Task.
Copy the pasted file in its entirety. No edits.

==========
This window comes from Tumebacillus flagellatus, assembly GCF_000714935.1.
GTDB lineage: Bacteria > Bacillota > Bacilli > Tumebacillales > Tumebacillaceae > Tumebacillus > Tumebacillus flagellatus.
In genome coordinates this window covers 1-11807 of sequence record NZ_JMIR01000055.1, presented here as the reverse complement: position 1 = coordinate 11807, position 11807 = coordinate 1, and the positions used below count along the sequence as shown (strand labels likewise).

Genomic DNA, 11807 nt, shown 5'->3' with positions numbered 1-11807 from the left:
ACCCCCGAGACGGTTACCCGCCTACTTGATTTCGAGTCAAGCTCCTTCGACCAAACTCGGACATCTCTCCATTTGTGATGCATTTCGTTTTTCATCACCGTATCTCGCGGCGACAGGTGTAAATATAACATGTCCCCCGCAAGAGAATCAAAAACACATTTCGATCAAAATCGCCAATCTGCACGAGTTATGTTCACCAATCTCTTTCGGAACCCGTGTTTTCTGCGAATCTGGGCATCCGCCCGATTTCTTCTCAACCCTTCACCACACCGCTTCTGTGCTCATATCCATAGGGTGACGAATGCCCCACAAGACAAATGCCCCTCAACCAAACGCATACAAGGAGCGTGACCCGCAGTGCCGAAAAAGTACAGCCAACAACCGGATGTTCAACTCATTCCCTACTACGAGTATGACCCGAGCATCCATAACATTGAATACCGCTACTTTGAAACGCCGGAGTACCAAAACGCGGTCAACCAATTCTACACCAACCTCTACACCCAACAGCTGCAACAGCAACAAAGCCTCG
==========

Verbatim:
This window comes from Tumebacillus flagellatus, assembly GCF_000714935.1.
GTDB lineage: Bacteria > Bacillota > Bacilli > Tumebacillales > Tumebacillaceae > Tumebacillus > Tumebacillus flagellatus.
In genome coordinates this window covers 1-11807 of sequence record NZ_JMIR01000055.1, presented here as the reverse complement: position 1 = coordinate 11807, position 11807 = coordinate 1, and the positions used below count along the sequence as shown (strand labels likewise).

Genomic DNA, 11807 nt, shown 5'->3' with positions numbered 1-11807 from the left:
ACCCCCGAGACGGTTACCCGCCTACTTGATTTCGAGTCAAGCTCCTTCGACCAAACTCGGACATCTCTCCATTTGTGATGCATTTCGTTTTTCATCACCGTATCTCGCGGCGACAGGTGTAAATATAACATGTCCCCCGCAAGAGAATCAAAAACACATTTCGATCAAAATCGCCAATCTGCACGAGTTATGTTCACCAATCTCTTTCGGAACCCGTGTTTTCTGCGAATCTGGGCATCCGCCCGATTTCTTCTCAACCCTTCACCACACCGCTTCTGTGCTCATATCCATAGGGTGACGAATGCCCCACAAGACAAATGCCCCTCAACCAAACGCATACAAGGAGCGTGACCCGCAGTGCCGAAAAAGTACAGCCAACAACCGGATGTTCAACTCATTCCCTACTACGAGTATGACCCGAGCATCCATAACATTGAATACCGCTACTTTGAAACGCCGGAGTACCAAAACGCGGTCAACCAATTCTACACCAACCTCTACACCCAACAGCTGCAACAGCAACAAAGCCTCG